HIV Specialist - June 2021 - 43

Why did you decide to become a doctor?
I
ENTERED INTO MEDICINE FOR TWO REASONS. The fi rst is because of my father. He wanted to me to study
medicine, but passed away before he could see me become a doctor. I did this as a homage to him.
Second, I wanted to become a doctor to help serve the poor. I had come from modest beginnings and had
seen the poor suff er due to a lack of medical facilities. In fact, my father died in front of me from a massive
myocardial infarction. The only doctor on duty was not in the hospital that day. Because it was a Sunday, he
was tending to the sports teams playing that day in our town. We just didn't have the medical staff available
to save him.
Tell me about your medical training.
I completed my Bachelor's Degree in Medicine (MBBS) and residency
from Patliputra Medical College in Dhanbad, Jharkhand
in India under Ranchi University Ranchi Jharkhand.
When did you have your first introduction to
HIV care?
I fi rst learned of HIV in 1986 while still a medical student and it
fascinated me! I followed the advances of HIV very religiously by
reading whatever information was published. In those days, there
was no internet available, so I would cut newspaper and magazine
clippings to learn more. I still remember when the HIV was
isolated from tears and the Science Today issue that was completely
devoted to HIV/AIDS with a headline saying " Don't Die of
Ignorance. " I wanted to work in the area of HIV/AIDS, but there
was no training available for medical students at the time.
Finally, in 2001, the IMA College of General Practitioners in
New Delhi off ered a course which I took. That led to a Fellowship
in HIV medicine from the School of Tropical Medicine in
Kolkata. Thanks to this program, I completed my Masters and
Doctorate in HIV Medicine and passed the Academy's' HIV
Specialist credentialing exam. I began treating patients in 2007.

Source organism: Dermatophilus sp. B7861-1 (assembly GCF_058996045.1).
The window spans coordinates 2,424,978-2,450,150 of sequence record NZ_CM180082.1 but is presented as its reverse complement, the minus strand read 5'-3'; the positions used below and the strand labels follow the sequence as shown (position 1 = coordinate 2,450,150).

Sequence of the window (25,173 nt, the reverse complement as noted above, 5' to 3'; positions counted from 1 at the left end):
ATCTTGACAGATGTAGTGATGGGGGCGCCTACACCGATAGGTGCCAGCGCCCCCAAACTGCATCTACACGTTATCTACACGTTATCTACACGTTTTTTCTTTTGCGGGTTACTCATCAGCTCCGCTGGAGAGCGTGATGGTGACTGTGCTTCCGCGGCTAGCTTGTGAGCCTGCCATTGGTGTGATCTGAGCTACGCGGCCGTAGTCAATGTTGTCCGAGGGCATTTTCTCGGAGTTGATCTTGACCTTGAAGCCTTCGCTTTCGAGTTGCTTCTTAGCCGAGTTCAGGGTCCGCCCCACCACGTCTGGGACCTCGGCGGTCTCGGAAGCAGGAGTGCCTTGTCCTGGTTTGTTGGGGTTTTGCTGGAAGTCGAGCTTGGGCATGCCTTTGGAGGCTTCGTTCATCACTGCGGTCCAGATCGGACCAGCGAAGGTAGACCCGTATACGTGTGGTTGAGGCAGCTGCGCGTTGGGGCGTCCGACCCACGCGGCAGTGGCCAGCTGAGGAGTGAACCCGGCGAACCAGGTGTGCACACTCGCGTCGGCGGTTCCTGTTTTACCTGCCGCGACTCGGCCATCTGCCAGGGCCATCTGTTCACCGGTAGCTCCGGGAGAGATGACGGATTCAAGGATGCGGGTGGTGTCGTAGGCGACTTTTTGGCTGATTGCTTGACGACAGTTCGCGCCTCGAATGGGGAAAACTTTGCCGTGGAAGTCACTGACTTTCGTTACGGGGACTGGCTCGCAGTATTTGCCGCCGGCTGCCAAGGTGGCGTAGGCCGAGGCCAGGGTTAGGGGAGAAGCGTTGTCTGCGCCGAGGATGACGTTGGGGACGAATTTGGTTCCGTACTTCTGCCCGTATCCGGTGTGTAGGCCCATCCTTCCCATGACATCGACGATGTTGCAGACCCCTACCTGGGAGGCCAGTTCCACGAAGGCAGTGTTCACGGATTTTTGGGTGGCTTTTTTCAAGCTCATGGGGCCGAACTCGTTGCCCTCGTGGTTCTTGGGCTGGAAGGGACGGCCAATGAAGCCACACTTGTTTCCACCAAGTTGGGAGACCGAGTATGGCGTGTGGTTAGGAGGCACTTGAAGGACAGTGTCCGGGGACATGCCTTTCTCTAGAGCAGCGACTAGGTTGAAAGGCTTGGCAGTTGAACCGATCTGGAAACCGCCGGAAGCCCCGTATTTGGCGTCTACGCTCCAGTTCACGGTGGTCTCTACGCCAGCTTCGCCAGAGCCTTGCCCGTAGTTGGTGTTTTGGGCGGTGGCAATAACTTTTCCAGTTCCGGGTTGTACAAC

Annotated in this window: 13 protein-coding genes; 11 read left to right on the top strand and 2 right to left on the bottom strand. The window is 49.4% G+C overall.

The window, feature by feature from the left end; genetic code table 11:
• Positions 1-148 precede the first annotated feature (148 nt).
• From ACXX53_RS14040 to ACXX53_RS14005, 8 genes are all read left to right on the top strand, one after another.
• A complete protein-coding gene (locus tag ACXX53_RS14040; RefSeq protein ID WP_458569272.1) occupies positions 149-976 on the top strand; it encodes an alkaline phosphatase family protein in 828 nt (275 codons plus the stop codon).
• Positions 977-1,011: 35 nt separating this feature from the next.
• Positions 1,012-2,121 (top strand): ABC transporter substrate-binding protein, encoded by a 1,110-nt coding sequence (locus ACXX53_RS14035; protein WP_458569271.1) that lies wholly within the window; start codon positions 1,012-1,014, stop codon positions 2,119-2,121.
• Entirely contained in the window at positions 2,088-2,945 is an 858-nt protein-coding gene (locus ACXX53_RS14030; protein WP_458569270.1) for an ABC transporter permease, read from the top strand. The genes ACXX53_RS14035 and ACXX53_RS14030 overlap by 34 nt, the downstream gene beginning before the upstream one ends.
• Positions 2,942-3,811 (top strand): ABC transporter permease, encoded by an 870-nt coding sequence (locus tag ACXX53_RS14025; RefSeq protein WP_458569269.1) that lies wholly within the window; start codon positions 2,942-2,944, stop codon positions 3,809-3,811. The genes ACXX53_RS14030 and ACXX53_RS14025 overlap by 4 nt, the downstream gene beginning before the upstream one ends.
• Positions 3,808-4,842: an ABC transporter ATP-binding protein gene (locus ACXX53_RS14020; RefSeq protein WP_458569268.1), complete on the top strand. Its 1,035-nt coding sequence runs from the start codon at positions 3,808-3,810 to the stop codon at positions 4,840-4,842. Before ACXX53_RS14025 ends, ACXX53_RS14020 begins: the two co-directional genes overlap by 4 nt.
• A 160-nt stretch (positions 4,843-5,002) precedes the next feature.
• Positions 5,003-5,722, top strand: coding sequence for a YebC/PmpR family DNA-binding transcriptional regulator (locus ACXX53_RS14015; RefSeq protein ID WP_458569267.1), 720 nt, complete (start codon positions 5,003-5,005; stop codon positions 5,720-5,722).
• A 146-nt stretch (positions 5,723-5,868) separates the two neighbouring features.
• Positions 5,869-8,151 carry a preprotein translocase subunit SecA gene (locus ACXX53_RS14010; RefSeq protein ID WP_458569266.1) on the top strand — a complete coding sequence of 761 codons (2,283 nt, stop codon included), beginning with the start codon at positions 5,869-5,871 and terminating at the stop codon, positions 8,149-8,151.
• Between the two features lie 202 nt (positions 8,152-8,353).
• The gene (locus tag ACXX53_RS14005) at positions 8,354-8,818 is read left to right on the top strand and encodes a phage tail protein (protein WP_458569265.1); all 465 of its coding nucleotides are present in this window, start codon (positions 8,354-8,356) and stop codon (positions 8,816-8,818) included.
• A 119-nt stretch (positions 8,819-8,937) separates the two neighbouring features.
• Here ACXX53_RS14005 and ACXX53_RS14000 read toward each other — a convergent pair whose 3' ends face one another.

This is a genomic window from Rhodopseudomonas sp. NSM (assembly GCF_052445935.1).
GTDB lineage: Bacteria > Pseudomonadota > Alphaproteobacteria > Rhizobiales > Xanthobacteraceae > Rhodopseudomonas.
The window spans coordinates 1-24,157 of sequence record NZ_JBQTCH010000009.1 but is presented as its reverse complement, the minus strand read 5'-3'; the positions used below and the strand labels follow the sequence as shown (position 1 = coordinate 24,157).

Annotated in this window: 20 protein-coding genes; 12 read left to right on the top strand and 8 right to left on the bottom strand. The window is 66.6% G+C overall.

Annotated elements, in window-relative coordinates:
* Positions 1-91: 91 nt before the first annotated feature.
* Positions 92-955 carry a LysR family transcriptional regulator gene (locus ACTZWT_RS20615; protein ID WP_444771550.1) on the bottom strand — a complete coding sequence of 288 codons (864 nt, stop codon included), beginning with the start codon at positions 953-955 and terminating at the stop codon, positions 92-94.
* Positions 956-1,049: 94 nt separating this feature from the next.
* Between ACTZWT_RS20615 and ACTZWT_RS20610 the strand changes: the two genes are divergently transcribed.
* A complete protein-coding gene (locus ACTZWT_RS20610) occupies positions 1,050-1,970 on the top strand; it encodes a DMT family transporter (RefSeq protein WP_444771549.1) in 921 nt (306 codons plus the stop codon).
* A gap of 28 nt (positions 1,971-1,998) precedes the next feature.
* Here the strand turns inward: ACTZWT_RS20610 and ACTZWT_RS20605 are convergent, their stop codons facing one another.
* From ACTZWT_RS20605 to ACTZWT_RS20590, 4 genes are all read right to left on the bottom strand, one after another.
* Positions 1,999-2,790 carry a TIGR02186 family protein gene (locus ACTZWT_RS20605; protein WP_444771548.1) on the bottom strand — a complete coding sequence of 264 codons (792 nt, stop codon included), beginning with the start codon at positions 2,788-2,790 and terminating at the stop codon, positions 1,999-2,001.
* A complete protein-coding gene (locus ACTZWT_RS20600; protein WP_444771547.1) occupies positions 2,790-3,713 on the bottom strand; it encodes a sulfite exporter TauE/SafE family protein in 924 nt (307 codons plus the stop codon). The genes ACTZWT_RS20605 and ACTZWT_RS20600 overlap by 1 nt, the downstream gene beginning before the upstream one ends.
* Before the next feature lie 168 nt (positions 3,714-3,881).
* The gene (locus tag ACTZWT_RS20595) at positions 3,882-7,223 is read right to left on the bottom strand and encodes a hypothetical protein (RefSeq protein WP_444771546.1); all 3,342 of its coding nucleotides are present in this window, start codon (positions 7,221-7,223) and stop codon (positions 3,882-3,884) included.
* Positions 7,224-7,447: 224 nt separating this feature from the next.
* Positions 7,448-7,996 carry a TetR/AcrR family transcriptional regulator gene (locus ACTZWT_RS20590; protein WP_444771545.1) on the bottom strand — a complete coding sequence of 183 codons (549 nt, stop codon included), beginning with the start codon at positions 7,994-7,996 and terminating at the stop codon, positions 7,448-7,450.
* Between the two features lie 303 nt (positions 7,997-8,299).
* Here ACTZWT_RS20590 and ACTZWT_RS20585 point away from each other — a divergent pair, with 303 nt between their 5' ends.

I now have 32 years of comprehensive medical care involving
15+ years in government rural & public health and over 17 years
in government medical colleges, rising to the level of Associate
Professor and Joint Director Care Support & Treatment (JD
CST) at Jharkhand AIDS Control under National AIDS Control
Organization.
Where do you currently practice?
I currently practice in a private practice in Jamshedpur where I see
HIV positive patients. There are some people with HIV that prefer
to be seen at government ART centers because they can get free
medications there. If my patients can't aff ord care, I also send them
to the ART centers and instruct them to come back to me for follow-up.
The more complex cases are usually hospitalize and treated.
SHUTTERSTOCK/ STEFANO TRONCI
How has HIV care and treatment changed
since you entered the field?
Many things have changed. When we started treating patients,
there were no viral loads available and treatment used to be started
at CD4 cut off points. Earlier it used to be at CD4 < 200/mm3, then
it was increased to 350 and then to 500. Finally 'Test and Treat' was
launched in April 2017 irrespective of any stage or CD4 count.
Initially, we used to prescribe Zidovudine/Stavudine +
Lamuvudine + Nevirapine, then Nevirapine was substituted
with Efaviranz. Then Stavudine was phased out. Next,
Didinosine was less and less used and Zidovudine was changed
with Tenofovir (TDF). Many new antiretrovirals (ART)
became available such as Atazanavir, Lopinavir, Darunavir,
and Dolutegravir. Now, Dolutegravir has been a game changer.
Present regimen followed in India is Tenofovir, Lamuvudine
and Dolutegravir.
Similarly, we now have better modalities for HIV testing and
monitoring treatments.
I have also seen a reduction in stigma among people with HIV
(PWH) thanks to the passage of The Human Immunodefi ciency
Virus and Acquired Immune Defi ciency Syndrome (Prevention
and Control) Act 2017, which was passed September 10, 2018. It
aims to prevent and control the spread of HIV/AIDS in India and
provides penalties for discrimination against those aff ected by
the virus. There have been laws passed decriminalizing homosexuality
(section 377) and adultery (section 497).
What is the current data on HIV in India (how
many new cases per year, deaths, etc)?
India, the second most populated country in the world with 1.35
billion people, is home to an estimated 2.349 million PWH, the
third-highest population globally after South Africa and Nigeria.
India has an HIV prevalence of 0.22 percent (0.17-0.29%). While
overall prevalence at the national level continues to be low, the
prevalence is much higher in specifi c locations and population
groups.
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HIV Specialist - June 2021

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